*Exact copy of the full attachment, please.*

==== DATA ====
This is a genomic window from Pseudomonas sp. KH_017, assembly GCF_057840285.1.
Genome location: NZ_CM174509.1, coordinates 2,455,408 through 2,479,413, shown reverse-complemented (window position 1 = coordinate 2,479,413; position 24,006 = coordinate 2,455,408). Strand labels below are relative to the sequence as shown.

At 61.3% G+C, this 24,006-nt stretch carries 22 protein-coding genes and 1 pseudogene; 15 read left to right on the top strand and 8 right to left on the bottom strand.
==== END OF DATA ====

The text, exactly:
This is a genomic window from Pseudomonas sp. KH_017, assembly GCF_057840285.1.
Genome location: NZ_CM174509.1, coordinates 2,455,408 through 2,479,413, shown reverse-complemented (window position 1 = coordinate 2,479,413; position 24,006 = coordinate 2,455,408). Strand labels below are relative to the sequence as shown.

At 61.3% G+C, this 24,006-nt stretch carries 22 protein-coding genes and 1 pseudogene; 15 read left to right on the top strand and 8 right to left on the bottom strand.